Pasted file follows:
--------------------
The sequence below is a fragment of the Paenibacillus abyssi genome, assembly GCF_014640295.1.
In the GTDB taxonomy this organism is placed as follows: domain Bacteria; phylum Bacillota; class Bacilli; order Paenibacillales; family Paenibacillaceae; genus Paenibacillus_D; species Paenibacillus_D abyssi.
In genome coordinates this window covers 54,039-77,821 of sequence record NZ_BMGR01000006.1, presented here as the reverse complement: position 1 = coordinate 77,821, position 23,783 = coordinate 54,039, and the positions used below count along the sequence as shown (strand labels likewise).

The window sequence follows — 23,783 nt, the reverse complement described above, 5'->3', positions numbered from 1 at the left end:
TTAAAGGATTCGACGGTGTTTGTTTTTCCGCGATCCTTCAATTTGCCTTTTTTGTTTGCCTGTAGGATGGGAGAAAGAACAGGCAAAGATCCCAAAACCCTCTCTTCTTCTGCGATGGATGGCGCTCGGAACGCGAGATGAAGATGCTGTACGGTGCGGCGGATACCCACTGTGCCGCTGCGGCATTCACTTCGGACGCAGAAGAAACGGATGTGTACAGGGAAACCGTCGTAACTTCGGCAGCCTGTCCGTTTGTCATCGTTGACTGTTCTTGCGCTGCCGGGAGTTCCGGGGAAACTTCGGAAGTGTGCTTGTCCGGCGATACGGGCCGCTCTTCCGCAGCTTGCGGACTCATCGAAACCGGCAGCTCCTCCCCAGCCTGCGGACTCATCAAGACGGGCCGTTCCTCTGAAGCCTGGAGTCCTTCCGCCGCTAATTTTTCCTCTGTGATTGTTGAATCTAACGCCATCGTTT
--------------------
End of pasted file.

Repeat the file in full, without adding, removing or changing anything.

The sequence below is a fragment of the Paenibacillus abyssi genome, assembly GCF_014640295.1.
In the GTDB taxonomy this organism is placed as follows: domain Bacteria; phylum Bacillota; class Bacilli; order Paenibacillales; family Paenibacillaceae; genus Paenibacillus_D; species Paenibacillus_D abyssi.
In genome coordinates this window covers 54,039-77,821 of sequence record NZ_BMGR01000006.1, presented here as the reverse complement: position 1 = coordinate 77,821, position 23,783 = coordinate 54,039, and the positions used below count along the sequence as shown (strand labels likewise).

The window sequence follows — 23,783 nt, the reverse complement described above, 5'->3', positions numbered from 1 at the left end:
TTAAAGGATTCGACGGTGTTTGTTTTTCCGCGATCCTTCAATTTGCCTTTTTTGTTTGCCTGTAGGATGGGAGAAAGAACAGGCAAAGATCCCAAAACCCTCTCTTCTTCTGCGATGGATGGCGCTCGGAACGCGAGATGAAGATGCTGTACGGTGCGGCGGATACCCACTGTGCCGCTGCGGCATTCACTTCGGACGCAGAAGAAACGGATGTGTACAGGGAAACCGTCGTAACTTCGGCAGCCTGTCCGTTTGTCATCGTTGACTGTTCTTGCGCTGCCGGGAGTTCCGGGGAAACTTCGGAAGTGTGCTTGTCCGGCGATACGGGCCGCTCTTCCGCAGCTTGCGGACTCATCGAAACCGGCAGCTCCTCCCCAGCCTGCGGACTCATCAAGACGGGCCGTTCCTCTGAAGCCTGGAGTCCTTCCGCCGCTAATTTTTCCTCTGTGATTGTTGAATCTAACGCCATCGTTT